How to Order a Guilt-Free Dinner
Sometimes when you go out to eat, you can't choose the restaurant. It might be a friend's party, a business meeting or the only place that's convenient. Whatever the reason, once you're there, you can still make healthier choices no matter what the menu says. Here's how you can avoid some of the calorie minefields spread throughout a typical restaurant meal.
Start by not drinking your calories. Order a diet soda, sparkling water with a twist of lemon, lime or an unsweetened ice tea. Skip the mixed drinks and alcohol, because some have over 600 calories in a single serving and they can weaken your willpower when it comes to ordering healthy.
(When will restaurants start offering diet orange, root beer, or any one of dozens of other diet sodas? Why is it always diet Coke or Pepsi?)
If someone puts a bread basket or chips down in front of you, ask them to take it away. Most chips are fried in oil and covered in salt, while the breads are loaded with simple sugars. If you want bread, ask if they have any whole or multi-grain varieties. If they do, don't add any butter or oil when they bring it. Take one piece to eat and have the rest removed.
Order your food a la carte (each item separately) and get exactly what you want. You may have to spend a little more, but you can combine the healthiest options into a single meal.
Say no to any appetizers that are battered, breaded, deep-fried or covered in sauces. If there are healthier appetizers, consider ordering them instead of an entree. Appetizer portions are usually smaller and typically have fewer calories.
Be cautious about salads. Watch out for what gets dumped on top. Cheese, meat, eggs, croutons and dressings can change a low-calorie dish into a high-fat disaster. Ask for the fat-free or light dressings and get them on the side. Then dip your fork into the dressing and spear the food. If they have a salad bar, load up on the fresh fruits, vegetables or boiled eggs with the yolks removed. Avoid Caesar, chef, Greek or taco salads.
Soups that are broth or tomato-based like gazpacho, minestrone and vegetable generally have fewer calories than chowder, creamed or pureed. A serving size is usually one measured cup, but many restaurants will serve two or three cups worth. Cut back by splitting a bowl with someone else at your table. Skip soup entirely if you're trying to cut down on sodium.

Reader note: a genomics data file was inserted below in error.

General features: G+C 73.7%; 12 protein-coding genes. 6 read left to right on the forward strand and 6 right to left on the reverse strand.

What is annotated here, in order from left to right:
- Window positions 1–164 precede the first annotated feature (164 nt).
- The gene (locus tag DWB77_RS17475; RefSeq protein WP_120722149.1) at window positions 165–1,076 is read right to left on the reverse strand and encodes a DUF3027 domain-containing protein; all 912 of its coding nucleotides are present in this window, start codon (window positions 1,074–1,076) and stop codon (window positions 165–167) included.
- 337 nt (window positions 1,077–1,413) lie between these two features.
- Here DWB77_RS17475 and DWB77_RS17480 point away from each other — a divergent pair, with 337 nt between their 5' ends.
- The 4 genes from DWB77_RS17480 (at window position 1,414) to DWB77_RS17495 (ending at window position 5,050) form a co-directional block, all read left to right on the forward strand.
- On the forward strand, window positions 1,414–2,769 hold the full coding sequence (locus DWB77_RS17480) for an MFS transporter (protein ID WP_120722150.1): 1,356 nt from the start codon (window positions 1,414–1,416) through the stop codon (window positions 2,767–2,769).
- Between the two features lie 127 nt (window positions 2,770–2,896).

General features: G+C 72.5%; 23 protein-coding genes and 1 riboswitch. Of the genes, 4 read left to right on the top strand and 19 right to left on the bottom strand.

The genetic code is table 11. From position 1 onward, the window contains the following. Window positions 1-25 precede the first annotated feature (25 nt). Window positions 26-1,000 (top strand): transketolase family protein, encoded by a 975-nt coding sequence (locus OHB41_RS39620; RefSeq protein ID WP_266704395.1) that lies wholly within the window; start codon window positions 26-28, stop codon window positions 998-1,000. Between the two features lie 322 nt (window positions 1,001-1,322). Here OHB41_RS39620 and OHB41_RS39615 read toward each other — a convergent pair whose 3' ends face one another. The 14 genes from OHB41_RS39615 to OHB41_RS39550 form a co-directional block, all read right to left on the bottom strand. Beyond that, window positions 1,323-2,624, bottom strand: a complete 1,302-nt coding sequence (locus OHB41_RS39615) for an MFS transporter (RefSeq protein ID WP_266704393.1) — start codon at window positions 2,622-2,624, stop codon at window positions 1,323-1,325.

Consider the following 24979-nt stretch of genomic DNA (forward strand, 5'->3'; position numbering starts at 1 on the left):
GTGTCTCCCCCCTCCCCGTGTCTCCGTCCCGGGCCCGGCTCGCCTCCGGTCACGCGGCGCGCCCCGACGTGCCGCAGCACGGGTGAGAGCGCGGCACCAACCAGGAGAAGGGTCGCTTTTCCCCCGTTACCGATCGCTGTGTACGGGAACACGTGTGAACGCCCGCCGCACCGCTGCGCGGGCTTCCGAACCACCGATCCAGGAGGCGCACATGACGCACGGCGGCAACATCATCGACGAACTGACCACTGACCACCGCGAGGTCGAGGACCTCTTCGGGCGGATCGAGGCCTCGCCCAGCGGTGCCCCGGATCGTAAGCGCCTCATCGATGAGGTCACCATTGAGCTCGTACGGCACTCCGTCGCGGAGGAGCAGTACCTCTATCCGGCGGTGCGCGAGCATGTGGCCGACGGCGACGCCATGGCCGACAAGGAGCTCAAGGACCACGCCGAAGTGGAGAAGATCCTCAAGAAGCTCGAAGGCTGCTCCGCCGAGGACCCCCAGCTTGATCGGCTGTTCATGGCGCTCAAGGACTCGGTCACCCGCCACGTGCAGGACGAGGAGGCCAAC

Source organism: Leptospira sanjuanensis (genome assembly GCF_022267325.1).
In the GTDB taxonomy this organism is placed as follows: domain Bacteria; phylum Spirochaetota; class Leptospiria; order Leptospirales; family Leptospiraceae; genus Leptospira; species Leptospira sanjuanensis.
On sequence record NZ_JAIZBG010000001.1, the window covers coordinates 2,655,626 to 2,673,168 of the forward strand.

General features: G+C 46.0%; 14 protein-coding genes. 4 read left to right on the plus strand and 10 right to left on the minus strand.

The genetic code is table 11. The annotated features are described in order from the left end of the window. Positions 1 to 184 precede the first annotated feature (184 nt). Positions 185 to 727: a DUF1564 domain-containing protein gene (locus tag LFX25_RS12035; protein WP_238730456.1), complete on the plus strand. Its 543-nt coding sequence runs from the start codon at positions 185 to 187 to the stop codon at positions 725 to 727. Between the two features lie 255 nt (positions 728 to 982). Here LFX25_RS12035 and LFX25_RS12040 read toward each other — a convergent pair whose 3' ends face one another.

When ordering side dishes, look for steamed vegetable plates; just make sure they're not steamed in butter or oil. Baked potatoes without the toppings are very low in calories, but they're high in simple carbs. Order sweet potatoes without toppings and you get a filling, low-calorie side with complex carbs. If you're not in the mood for vegetables, ask for slices of tomato, whole grain rice or a serving of fresh fruit. Avoid fries, onion rings and potato chips.
Don't assume you know what the chef is going to do. Ask how the meals are prepared. The menu description might not tell you all the things that are added. Remember this simple mantra, "Grilled is good, breaded is bad." Baking, grilling, roasting and steaming are generally the healthier ways food can be prepared. Frying, deep frying and sautéing all tend to add large amounts of fat to the meal. Also, ask that the kitchen avoid brushing your food with butter or oil.
Some menus will have seniors, lunch or children's portions that are typically smaller. Half-orders and small portions are also available at some places; see if any of those are options.
Take control of what's on your plate. This is not your family dinner table where you have to eat everything put in front of you. Order an entree and split it with someone at the table. If you don't feel comfortable doing that, ask for a to-go box before the food is even delivered. Then cut everything down the middle and bring half home; that way you get two meals for the price of one. Put the extra in your to-go box before you start to eat, or you may be tempted to overindulge. Out of sight is out of mind.
When the food arrives, trim off any visible fat before you start. You should also remove the skin from chicken, turkey or other fowl.
Condiments can be your friend. Say no to added salt but indulge in the pepper. Don't put anything on your meal until after you've tasted it first. Avoid pouring sugar in your drinks. If they need to be sweeter, try combining some of the different artificial sweeteners. Skip the mayonnaise but feel free to use mustard or salsa if they have it; both are generally low fat or fat-free.
Start eating your meals backward. Begin with the vegetables. Fill up with the lower-calorie, higher fiber foods first, before you get to the main part of your dinner.
Slow down and stop eating when you're full. It sounds obvious, but many of us will keep eating until we get that "stuffed" feeling. If you're tempted to keep eating, ask the server to remove the plate when you're done, so you have to stop.
Dessert is an indulgence. Skip it if you can, order one and split it with everyone at the table if you must. Cups of fresh fruit or flavored coffee with skim milk are also viable options.
Next week I'll go over healthier menu items for the most common types of restaurants.
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